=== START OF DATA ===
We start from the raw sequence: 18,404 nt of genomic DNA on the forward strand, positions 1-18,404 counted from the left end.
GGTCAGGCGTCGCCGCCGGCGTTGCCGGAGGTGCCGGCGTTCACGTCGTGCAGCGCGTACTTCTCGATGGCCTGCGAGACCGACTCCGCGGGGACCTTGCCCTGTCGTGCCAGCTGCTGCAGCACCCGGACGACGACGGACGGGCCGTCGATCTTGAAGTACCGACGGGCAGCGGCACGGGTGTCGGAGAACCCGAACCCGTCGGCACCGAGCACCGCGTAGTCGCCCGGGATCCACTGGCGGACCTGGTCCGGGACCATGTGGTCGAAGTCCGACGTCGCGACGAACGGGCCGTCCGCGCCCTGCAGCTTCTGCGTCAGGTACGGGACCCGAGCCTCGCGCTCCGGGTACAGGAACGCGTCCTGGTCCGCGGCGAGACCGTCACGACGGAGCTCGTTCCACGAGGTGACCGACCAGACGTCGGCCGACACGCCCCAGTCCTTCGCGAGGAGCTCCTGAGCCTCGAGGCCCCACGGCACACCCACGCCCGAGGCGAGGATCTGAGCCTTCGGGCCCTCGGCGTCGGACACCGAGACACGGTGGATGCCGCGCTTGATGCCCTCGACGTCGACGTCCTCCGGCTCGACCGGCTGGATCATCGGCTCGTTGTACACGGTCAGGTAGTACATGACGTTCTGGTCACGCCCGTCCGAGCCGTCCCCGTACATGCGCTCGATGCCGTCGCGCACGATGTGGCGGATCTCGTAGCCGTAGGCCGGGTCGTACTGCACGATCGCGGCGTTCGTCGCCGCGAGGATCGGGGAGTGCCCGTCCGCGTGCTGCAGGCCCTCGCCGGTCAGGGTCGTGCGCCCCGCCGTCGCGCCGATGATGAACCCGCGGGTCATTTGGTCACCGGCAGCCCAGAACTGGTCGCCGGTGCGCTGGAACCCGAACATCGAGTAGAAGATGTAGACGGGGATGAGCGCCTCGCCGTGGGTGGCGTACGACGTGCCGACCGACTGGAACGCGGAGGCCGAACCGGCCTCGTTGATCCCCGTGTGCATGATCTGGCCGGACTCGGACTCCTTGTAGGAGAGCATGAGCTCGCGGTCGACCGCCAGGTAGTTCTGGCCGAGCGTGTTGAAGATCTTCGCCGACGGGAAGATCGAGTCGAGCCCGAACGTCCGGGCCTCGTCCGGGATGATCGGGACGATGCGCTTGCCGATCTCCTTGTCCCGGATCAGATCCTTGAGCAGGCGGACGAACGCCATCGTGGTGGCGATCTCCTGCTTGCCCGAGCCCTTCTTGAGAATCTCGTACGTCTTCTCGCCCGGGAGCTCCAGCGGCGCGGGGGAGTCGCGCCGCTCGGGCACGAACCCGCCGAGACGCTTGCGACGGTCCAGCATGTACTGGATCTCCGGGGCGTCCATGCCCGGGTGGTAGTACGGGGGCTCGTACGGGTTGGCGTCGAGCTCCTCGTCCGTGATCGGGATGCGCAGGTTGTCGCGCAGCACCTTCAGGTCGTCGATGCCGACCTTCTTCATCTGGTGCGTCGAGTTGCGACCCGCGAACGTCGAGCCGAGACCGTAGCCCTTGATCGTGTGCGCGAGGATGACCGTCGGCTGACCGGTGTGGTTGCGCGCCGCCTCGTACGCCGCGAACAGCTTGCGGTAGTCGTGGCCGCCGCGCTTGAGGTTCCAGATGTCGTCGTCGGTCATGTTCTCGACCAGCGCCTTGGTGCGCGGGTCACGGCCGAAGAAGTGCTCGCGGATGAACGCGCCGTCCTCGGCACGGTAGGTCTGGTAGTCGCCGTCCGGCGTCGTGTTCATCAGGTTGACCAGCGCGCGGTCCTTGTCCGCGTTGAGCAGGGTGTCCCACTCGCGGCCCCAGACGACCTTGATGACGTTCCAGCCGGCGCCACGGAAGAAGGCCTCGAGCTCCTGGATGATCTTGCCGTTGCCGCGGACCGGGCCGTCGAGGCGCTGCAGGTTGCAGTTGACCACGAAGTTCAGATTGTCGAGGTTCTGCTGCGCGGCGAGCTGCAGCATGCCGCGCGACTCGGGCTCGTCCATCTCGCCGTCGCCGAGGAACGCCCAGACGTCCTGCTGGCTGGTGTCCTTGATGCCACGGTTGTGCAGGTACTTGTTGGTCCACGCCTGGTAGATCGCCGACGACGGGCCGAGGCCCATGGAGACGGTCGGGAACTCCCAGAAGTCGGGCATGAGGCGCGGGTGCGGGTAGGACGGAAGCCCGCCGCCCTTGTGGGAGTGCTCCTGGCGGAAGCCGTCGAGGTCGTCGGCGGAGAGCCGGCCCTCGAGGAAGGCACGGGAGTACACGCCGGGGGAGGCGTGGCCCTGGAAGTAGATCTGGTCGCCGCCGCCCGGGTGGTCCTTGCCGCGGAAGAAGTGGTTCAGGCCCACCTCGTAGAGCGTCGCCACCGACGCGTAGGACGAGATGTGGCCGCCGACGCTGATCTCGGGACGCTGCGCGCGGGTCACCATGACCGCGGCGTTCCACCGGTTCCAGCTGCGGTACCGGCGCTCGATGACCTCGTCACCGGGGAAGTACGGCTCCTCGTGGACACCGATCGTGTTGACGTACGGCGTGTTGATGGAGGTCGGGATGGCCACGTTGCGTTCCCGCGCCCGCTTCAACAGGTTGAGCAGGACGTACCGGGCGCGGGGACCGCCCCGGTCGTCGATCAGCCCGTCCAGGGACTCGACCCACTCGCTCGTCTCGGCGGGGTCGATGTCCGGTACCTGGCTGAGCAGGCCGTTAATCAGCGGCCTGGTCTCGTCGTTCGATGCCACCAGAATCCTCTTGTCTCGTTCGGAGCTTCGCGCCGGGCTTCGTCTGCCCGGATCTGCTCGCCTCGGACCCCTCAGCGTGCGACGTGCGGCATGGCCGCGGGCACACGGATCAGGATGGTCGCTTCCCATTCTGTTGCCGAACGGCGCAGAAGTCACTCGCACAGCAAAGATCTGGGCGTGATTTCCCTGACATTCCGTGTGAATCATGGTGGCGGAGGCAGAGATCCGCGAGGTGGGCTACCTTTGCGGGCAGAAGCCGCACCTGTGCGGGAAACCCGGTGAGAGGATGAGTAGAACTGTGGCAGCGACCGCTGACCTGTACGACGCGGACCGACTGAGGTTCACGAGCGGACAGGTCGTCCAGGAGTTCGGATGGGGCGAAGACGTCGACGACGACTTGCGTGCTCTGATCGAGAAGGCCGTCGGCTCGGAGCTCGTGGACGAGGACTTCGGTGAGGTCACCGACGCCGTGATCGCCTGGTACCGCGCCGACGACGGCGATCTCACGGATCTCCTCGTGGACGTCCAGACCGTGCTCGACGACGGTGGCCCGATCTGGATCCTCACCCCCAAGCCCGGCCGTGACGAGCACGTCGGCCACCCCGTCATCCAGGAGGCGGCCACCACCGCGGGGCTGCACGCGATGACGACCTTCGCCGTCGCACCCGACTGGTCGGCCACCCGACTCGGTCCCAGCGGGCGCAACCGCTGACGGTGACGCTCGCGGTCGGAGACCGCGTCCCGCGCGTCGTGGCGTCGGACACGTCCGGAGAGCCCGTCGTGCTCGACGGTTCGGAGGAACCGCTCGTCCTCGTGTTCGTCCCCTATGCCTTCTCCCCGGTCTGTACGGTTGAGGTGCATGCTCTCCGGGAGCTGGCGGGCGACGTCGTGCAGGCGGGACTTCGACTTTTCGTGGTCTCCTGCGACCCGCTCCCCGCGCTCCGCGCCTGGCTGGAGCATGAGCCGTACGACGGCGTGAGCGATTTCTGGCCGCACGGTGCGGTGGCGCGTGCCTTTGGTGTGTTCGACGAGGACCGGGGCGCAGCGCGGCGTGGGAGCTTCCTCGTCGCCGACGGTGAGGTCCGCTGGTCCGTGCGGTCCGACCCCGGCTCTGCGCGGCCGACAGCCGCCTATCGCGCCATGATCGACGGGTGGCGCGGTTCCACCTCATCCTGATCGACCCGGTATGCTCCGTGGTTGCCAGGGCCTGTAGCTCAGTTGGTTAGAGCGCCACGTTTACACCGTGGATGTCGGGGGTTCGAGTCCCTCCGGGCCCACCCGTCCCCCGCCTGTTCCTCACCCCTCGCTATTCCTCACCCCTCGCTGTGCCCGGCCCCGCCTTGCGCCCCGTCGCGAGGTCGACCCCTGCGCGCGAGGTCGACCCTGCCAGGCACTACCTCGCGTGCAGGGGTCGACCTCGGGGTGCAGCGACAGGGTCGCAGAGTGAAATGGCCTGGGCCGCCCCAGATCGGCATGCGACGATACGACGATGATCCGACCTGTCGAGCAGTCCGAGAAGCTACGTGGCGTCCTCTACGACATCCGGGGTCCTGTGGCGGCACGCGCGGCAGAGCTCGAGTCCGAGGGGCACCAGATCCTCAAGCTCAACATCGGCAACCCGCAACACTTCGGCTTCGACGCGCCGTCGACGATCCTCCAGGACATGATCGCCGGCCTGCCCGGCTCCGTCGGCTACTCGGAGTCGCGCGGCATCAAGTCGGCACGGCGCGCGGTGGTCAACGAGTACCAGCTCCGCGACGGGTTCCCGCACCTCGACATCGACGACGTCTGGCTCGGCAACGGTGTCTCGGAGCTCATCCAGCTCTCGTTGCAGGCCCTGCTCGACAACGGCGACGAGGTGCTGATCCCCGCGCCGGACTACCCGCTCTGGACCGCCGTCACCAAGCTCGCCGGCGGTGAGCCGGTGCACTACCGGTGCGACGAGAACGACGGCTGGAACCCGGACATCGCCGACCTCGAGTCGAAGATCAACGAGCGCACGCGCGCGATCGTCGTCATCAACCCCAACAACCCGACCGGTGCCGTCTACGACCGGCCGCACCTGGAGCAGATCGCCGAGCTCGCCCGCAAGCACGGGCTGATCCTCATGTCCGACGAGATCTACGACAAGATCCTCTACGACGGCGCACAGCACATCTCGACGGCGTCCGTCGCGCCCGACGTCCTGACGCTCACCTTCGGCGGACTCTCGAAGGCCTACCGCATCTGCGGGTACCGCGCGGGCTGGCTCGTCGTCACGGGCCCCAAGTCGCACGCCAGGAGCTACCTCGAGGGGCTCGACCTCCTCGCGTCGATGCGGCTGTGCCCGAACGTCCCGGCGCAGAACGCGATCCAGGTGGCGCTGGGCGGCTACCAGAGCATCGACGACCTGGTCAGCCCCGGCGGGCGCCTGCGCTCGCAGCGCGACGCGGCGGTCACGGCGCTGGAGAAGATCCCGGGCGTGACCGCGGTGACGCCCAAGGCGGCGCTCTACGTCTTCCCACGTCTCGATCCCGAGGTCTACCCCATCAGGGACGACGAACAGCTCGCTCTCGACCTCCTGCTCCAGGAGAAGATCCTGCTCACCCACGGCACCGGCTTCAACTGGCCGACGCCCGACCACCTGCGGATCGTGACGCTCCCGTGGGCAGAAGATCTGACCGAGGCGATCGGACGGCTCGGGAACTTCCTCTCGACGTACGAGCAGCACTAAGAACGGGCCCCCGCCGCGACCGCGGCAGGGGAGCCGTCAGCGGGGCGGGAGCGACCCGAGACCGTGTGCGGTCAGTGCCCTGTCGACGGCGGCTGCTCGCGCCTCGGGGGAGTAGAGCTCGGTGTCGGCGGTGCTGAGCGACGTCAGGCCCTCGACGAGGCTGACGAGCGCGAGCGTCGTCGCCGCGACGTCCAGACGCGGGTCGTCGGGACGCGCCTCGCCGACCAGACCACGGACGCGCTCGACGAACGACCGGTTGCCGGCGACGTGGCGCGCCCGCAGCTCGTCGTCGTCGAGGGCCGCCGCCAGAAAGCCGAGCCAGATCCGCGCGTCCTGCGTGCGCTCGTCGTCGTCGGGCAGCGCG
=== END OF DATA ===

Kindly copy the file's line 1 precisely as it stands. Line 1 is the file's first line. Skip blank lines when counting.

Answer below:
We start from the raw sequence: 18,404 nt of genomic DNA on the forward strand, positions 1-18,404 counted from the left end.